Coachella Valley

From Academic Kids

Coachella Valley
Coachella Valley

The Coachella Valley is an irrigated agricultural and recreational desert valley in southern California east of Los Angeles. The valley extends for approximately 45 miles (72 km) in Riverside County southeast from the San Bernardino Mountains to the Salton Sea. It is approximately 15 miles (24 km) wide along most of its length, bounded on the west by the San Jacinto Mountains and the Santa Rosa Mountains and on the north and east by the Little San Bernardino Mountains. The San Andreas Fault crosses the valley from the Chocolate Mountains in the southeast corner and along the centerline of the Little San Bernardinos. The fault is easily visible along its northern length as a strip of greenery against an otherwise bare mountain. The Chocolate Mountains are home to a United States Navy live gunnery range and are mostly off-limits to the public.

Although geographically the valley is the northwestern extension of the Colorado Desert to the southeast, the irrigation of over 100,000 acres (405 km²) of the valley since the early 20th century has allowed widespread agriculture. In its 2003 annual report, the Coachella Valley Water District listed the year's total crop value at over $550 million or just over $8000 per acre ($2/m²). The Coachella Canal, a concrete-lined aqueduct built between 1938 and 1948 as a branch of the All-American Canal, brings water from the Colorado River to the valley. The Colorado River Aqueduct, which provides drinking water to Los Angeles and San Diego, crosses the northeast end of the valley along the base of the Little San Bernardino Mountains.

The valley is the primary date-growing region in the United States, responsible for nearly 95 percent of the nation's crop and is celebrated each year in Indio during the Riverside County Fair and National Date Festival. The earliest attempt at growing dates came about in 1890 when the United States Department of Agriculture imported date palm shoots from Iraq and Egypt. Sixty-eight shoots were distributed across the Southwest in Las Cruces, New Mexico, Yuma, Arizona, Phoenix, Arizona, and several California cites: Indio, Pomona, Tulare and National City. The imports were almost all male seedlings and produced poor fruit. The Coachella Valley showed promise, so USDA horticulturist Bernard Johnson planted a number of shoots that he brought back from Algeria in September, 1903. On his own initiative, Johnson imported more shoots from Algeria in 1908 and again in 1912. The area's entire date industry can be traced back to those original USDA experiments near present-day Mecca. Other agricultural products cultivated in the valley include fruits and vegetables, especially table grapes and peppers along with avocados, artichokes, corn, citrus fruits, grain and cotton. The Coachella grapefruit originated in the region.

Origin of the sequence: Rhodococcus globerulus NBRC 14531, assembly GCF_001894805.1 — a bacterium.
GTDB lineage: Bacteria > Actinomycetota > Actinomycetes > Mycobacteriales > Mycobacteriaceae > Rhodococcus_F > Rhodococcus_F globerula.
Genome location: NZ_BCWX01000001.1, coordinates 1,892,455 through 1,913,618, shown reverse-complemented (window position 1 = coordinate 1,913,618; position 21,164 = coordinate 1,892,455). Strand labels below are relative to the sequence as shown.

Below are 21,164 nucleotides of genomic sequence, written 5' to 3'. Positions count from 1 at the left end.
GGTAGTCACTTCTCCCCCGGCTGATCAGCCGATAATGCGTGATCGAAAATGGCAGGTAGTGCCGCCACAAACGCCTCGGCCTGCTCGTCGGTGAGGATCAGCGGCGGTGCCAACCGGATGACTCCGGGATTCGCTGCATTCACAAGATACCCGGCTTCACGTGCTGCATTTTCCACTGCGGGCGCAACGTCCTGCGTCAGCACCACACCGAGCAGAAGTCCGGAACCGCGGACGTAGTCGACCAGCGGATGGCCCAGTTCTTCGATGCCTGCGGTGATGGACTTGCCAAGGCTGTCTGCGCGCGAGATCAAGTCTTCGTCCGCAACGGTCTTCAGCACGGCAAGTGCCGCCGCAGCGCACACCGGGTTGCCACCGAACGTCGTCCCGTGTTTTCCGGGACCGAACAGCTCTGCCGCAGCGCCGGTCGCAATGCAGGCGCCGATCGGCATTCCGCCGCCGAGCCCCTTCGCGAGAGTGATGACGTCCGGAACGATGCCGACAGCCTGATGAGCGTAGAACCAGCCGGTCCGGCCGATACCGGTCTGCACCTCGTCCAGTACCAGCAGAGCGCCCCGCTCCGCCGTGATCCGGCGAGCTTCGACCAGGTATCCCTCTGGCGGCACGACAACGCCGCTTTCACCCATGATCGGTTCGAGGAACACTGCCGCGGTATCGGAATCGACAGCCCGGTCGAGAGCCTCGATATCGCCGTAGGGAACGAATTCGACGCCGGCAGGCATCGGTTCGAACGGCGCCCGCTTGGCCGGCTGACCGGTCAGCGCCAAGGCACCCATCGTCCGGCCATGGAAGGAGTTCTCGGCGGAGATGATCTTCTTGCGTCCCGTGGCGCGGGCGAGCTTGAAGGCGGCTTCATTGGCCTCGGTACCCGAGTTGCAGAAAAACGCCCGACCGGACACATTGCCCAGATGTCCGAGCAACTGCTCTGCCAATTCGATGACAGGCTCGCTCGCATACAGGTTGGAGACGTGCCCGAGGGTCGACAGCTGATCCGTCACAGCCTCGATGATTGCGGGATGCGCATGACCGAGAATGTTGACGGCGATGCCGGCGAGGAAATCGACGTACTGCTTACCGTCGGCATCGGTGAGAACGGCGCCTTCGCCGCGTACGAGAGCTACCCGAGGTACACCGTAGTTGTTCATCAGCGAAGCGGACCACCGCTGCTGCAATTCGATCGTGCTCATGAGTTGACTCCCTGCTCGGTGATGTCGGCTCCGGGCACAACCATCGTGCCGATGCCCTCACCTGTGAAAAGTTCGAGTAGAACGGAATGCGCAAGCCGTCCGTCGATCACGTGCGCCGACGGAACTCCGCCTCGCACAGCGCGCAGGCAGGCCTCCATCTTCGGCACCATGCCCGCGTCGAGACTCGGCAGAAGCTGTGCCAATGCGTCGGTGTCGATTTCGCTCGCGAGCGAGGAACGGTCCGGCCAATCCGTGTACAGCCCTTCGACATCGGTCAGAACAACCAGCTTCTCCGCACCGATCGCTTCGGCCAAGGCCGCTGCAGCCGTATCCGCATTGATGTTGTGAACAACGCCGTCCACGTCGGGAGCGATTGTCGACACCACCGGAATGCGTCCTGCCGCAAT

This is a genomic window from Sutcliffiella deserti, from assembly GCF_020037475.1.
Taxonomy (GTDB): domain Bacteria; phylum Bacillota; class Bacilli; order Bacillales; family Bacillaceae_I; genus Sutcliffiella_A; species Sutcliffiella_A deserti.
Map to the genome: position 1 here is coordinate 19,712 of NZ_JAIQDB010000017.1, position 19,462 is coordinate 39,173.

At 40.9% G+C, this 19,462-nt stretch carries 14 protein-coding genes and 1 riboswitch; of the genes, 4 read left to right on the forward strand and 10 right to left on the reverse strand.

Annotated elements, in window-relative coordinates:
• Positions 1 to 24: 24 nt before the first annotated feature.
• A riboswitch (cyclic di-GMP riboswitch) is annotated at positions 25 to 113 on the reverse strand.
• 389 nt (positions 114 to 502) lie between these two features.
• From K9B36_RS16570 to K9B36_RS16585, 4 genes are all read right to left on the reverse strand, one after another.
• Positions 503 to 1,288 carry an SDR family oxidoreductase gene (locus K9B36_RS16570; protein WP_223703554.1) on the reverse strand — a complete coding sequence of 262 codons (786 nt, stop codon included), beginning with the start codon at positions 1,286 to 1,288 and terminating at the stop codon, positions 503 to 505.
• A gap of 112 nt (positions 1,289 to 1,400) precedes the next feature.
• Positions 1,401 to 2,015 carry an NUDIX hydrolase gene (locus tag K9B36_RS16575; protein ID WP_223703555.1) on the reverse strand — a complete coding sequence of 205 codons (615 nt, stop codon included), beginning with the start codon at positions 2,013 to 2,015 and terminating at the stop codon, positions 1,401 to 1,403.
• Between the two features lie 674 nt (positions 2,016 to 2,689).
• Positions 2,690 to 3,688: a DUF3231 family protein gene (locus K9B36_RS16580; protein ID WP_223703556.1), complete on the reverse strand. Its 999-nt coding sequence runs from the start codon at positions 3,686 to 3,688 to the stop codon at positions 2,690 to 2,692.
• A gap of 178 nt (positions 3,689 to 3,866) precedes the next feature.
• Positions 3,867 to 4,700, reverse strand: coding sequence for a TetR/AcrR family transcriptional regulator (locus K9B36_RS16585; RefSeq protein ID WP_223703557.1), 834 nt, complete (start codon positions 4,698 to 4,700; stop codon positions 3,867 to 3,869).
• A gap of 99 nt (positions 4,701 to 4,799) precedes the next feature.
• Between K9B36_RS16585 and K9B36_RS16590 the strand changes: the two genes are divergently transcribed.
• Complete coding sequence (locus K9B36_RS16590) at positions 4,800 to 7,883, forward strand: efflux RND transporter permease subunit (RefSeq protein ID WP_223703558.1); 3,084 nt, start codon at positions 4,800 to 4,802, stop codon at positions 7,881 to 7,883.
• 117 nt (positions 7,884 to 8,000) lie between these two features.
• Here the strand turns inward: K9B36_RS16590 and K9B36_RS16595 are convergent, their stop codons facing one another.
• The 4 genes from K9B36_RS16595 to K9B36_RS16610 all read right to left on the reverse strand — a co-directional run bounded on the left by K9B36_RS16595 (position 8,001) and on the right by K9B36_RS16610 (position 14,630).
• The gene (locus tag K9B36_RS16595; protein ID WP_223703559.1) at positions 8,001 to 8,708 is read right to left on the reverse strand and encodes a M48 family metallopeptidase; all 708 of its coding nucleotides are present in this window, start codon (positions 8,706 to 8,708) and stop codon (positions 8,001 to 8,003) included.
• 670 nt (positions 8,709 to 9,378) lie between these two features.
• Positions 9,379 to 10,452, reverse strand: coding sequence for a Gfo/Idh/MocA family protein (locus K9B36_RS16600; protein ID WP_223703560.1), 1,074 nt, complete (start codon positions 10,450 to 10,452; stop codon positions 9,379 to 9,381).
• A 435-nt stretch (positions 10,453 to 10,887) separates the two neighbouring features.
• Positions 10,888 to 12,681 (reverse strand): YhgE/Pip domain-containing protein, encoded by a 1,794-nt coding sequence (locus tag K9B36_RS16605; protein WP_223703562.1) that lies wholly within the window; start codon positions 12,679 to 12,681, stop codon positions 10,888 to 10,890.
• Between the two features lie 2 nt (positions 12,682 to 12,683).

The town of Coachella is the primary shipping point for agricultural goods. The popular resort community of Palm Springs sits at the northwest end of the valley. Other communities in the valley include Cathedral City, Rancho Mirage, Desert Hot Springs, Palm Desert, Indian Wells, La Quinta and Indio. Unincorporated areas and towns include Bermuda Dunes and Thousand Palms in the west end of the valley with Indio Hills, Sky Valley, North Palm Springs and Garnet along the northern rim along with Thermal, Valerie Jean, Vista Santa Rosa, Oasis and Mecca to the southeast. The Cabazon Band of Mission Indians, Twentynine Palms Band of Mission Indians, Agua Caliente Band of Mission Indians and the Torres-Martinez tribe each have reservations in the area.

The valley's northwest entrance from the Inland Empire along Interstate 10 is known as the "San Gorgonio Pass" and is one of the windiest places on earth. Cool coastal air is forced through the pass and mixes with the hot desert air, making the San Gorgonio Pass one of only three ideal places in California for steady, wind-generated electricity. Hundreds of huge wind turbines spread across the desert and hills on either side of the highway greet visitors as they approach the crest of the pass and have become somewhat of a symbol of the area. The state's other wind farms are in the Tehachapi Pass between Mojave and Bakersfield and in the Altamont Pass near Livermore.